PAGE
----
When I ask kids where their stomach is, most point to their bellybutton. In reality, your stomach is higher up in the abdomen. Half of your stomach is tucked under your rib cage on the left. The other half lies in the middle of your body about four inches above the bellybutton. If you get a stomachache near your bellybutton, the pain is typically coming from your intestines. A true stomachache usually hurts below the sternum, or breastbone.
Stomachs have a lot in common with bagpipes — without the “pipes” sticking out of them. They both resemble a big pouch. They both need to be squeezed to get the job done. They both make awful sounds if they’re not working properly.
If you examined the inside lining of a stomach, you would find hundreds of ridges and millions of tiny pits called gastric glands. (Gastric is the medical word for stomach.)
When you eat, hydrochloric acid oozes out of the gastric pits like a volcano spewing lava. Although hydrochloric acid isn’t as hot as molten rock, it’s strong enough to dissolve metal. (Please don’t test this at home.) Gastric glands also produce a chemical called pepsin that breaks down the protein in your diet.
By the time your stomach is done having its way with your lunch, it squeezes what’s left, a partially digested goo called chyme (pronounced kime), into the small intestine. Depending on how much water you’ve had to drink, chyme can be the consistency of a paste or a liquid.
Your stomach is lined with millions of mucus glands. The glands secrete a thick goo that creates a thin but potent barrier against the digestive enzymes it produces.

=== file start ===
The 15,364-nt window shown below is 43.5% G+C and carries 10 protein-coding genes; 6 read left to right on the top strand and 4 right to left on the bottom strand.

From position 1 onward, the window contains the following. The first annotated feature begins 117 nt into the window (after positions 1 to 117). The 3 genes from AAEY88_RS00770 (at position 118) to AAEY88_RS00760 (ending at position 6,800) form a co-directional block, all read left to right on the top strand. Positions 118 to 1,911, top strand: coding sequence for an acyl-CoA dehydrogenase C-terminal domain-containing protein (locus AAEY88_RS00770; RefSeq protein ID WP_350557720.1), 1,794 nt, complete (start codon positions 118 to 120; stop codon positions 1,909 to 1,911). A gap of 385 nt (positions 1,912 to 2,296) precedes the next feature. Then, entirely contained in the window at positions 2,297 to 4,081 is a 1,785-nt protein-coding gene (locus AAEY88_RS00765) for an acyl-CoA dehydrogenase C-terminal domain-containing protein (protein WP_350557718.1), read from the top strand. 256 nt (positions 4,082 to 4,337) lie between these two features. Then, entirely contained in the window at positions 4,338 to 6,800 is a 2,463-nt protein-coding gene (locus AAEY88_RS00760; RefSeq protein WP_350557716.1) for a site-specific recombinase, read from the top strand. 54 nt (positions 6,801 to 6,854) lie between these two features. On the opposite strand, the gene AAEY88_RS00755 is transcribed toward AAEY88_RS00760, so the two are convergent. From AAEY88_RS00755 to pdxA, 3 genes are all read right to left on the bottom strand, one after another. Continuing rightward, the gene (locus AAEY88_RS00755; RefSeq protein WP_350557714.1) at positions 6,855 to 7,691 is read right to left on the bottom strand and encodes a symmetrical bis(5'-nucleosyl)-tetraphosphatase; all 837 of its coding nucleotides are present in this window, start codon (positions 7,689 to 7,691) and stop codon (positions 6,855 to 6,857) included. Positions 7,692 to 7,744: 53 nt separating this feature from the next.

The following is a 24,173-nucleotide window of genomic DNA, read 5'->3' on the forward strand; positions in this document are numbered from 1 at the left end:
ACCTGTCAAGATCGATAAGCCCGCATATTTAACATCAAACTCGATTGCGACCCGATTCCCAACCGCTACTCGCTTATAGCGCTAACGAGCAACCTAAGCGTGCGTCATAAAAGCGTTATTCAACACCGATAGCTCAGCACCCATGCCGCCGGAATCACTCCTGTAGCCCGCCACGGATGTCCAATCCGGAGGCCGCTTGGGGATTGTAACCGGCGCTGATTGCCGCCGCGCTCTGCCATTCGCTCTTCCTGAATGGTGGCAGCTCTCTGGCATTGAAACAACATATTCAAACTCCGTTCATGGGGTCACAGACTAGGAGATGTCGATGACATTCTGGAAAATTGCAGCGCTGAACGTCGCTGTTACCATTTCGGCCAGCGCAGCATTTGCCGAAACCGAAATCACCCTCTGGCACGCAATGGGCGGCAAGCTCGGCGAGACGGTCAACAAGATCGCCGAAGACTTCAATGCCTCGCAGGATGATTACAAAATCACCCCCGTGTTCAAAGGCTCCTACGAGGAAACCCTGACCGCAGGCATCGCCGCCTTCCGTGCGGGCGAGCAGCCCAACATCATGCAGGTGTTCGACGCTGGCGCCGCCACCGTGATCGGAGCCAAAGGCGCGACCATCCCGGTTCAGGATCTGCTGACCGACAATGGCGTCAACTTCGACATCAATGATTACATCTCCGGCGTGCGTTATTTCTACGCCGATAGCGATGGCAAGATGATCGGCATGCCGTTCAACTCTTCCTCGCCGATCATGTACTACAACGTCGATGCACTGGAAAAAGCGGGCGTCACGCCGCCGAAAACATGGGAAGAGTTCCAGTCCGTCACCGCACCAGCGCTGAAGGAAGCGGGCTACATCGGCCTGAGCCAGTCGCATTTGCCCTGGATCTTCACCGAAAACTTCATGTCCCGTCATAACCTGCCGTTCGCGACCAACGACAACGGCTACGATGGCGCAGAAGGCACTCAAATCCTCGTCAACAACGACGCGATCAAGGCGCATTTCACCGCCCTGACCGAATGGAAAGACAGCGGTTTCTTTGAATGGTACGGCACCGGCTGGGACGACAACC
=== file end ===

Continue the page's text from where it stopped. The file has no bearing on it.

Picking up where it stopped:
Even with protective mucus, digestive juices can irritate the lining of the stomach. For this reason, the stomach replaces its lining once every seven days. Compare that to your top layer of skin, which is replaced once every 30 days.
In addition to being a chemical factory, the stomach contains three layers of muscle to efficiently grind up what you’ve eaten. By efficiently mixing stomach contents, what you’ve eaten is fully exposed to pepsin and hydrochloric acid. If you’ve ever made a cake, you know how hard it is to get the egg, butter and oil to mix thoroughly into the cake batter. Your stomach does this like a pro.
Have you ever had a stomachache from taking too much ibuprofen? This happens because one of the side effects of ibuprofen is that it reduces stomach mucus production. The reason you’re supposed to take ibuprofen with food is because eating increases stomach mucus production, which can reduce the side effects of the medication.
Fun fact: Little kids usually tell me they grew in their mom’s stomach before they were born. While cute, this is not true. Babies grow inside a special organ called the uterus. If they were actually in their mom’s stomach, they would be digested like a piece of cheese.
Bennett is a Washington pediatrician and frequent KidsPost contributor.